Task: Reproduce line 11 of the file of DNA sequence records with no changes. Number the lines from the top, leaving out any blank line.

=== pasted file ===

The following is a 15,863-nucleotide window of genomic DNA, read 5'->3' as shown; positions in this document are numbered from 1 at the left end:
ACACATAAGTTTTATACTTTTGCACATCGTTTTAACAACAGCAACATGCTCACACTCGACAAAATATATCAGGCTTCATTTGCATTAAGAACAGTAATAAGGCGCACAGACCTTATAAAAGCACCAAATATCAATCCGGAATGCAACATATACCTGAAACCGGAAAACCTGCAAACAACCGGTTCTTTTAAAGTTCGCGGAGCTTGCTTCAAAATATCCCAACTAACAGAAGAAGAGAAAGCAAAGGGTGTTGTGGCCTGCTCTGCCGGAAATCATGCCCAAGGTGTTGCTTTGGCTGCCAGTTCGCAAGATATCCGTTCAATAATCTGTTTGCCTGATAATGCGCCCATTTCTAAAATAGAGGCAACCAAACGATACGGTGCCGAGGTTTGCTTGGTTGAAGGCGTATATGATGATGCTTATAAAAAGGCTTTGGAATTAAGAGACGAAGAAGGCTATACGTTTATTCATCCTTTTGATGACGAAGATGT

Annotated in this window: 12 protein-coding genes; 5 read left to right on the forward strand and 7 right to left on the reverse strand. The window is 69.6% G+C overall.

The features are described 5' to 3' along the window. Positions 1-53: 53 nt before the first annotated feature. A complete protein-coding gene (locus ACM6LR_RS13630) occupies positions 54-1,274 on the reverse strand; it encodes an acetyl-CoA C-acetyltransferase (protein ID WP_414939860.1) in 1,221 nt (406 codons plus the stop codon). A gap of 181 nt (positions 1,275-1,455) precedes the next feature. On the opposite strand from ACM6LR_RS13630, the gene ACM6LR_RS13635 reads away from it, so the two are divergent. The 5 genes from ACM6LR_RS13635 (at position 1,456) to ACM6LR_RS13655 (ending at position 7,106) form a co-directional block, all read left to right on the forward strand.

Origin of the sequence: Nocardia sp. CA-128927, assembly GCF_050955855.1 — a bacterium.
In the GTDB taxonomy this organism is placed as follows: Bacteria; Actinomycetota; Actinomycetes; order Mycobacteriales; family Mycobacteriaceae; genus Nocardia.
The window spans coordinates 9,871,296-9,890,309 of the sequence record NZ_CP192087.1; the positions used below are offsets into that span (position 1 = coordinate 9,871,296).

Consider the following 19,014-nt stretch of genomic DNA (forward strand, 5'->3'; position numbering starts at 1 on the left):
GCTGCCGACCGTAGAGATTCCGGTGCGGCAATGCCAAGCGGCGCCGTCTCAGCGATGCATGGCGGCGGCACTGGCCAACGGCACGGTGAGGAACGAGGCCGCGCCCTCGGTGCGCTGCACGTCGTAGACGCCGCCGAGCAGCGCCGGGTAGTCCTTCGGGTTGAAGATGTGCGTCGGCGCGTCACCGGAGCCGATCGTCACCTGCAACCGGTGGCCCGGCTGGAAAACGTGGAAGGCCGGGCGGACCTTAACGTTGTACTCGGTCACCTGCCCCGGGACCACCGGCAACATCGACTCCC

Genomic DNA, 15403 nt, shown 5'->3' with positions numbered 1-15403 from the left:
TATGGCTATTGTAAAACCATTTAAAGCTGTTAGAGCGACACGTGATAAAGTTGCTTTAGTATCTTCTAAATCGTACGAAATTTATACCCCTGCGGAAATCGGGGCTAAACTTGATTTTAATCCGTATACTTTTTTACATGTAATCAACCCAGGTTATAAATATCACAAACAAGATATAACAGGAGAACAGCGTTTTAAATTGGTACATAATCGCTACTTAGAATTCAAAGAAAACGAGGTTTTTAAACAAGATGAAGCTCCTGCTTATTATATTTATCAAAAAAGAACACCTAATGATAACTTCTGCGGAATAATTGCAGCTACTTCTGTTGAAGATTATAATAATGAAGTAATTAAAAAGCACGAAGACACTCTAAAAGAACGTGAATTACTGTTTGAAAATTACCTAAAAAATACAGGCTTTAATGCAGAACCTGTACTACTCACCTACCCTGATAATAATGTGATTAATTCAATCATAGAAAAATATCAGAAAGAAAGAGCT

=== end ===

TATGGCTATTGTAAAACCATTTAAAGCTGTTAGAGCGACACGTGATAAAGTTGCTTTAGTATCTTCTAAATCGTACGAAATTTATACCCCTGCGGAAATCGGGGCTAAACTTGATTTTAATCCGTATACTTTTTTACATGTAATCAACCCAGGTTATAAATATCACAAACAAGATATAACAGGAGAACAGCGTTTTAAATTGGTACATAATCGCTACTTAGAATTCAAAGAAAACGAGGTTTTTAAACAAGATGAAGCTCCTGCTTATTATATTTATCAAAAAAGAACACCTAATGATAACTTCTGCGGAATAATTGCAGCTACTTCTGTTGAAGATTATAATAATGAAGTAATTAAAAAGCACGAAGACACTCTAAAAGAACGTGAATTACTGTTTGAAAATTACCTAAAAAATACAGGCTTTAATGCAGAACCTGTACTACTCACCTACCCTGATAATAATGTGATTAATTCAATCATAGAAAAATATCAGAAAGAAAGAGCT